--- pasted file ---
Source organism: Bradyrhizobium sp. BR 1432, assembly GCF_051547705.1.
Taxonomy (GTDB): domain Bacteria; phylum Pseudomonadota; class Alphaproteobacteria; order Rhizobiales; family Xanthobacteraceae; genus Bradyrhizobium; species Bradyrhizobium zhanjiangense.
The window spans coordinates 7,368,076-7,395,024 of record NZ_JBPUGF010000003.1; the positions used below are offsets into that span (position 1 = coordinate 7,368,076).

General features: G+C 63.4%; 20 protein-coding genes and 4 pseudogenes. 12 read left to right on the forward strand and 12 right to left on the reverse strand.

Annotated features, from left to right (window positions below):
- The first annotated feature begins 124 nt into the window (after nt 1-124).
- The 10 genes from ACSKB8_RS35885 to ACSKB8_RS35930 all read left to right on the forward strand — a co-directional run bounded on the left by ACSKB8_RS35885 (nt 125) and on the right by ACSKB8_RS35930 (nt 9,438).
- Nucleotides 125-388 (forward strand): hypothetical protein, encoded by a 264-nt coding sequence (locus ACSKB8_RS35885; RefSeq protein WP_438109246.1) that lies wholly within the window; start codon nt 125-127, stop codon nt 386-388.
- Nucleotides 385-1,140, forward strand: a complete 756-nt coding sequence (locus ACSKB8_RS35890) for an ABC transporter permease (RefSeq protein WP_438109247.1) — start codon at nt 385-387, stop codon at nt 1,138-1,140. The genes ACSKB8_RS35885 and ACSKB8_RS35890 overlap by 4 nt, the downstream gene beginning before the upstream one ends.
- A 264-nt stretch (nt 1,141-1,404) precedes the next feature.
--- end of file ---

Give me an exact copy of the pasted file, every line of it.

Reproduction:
Source organism: Bradyrhizobium sp. BR 1432, assembly GCF_051547705.1.
Taxonomy (GTDB): domain Bacteria; phylum Pseudomonadota; class Alphaproteobacteria; order Rhizobiales; family Xanthobacteraceae; genus Bradyrhizobium; species Bradyrhizobium zhanjiangense.
The window spans coordinates 7,368,076-7,395,024 of record NZ_JBPUGF010000003.1; the positions used below are offsets into that span (position 1 = coordinate 7,368,076).

General features: G+C 63.4%; 20 protein-coding genes and 4 pseudogenes. 12 read left to right on the forward strand and 12 right to left on the reverse strand.

Annotated features, from left to right (window positions below):
- The first annotated feature begins 124 nt into the window (after nt 1-124).
- The 10 genes from ACSKB8_RS35885 to ACSKB8_RS35930 all read left to right on the forward strand — a co-directional run bounded on the left by ACSKB8_RS35885 (nt 125) and on the right by ACSKB8_RS35930 (nt 9,438).
- Nucleotides 125-388 (forward strand): hypothetical protein, encoded by a 264-nt coding sequence (locus ACSKB8_RS35885; RefSeq protein WP_438109246.1) that lies wholly within the window; start codon nt 125-127, stop codon nt 386-388.
- Nucleotides 385-1,140, forward strand: a complete 756-nt coding sequence (locus ACSKB8_RS35890) for an ABC transporter permease (RefSeq protein WP_438109247.1) — start codon at nt 385-387, stop codon at nt 1,138-1,140. The genes ACSKB8_RS35885 and ACSKB8_RS35890 overlap by 4 nt, the downstream gene beginning before the upstream one ends.
- A 264-nt stretch (nt 1,141-1,404) precedes the next feature.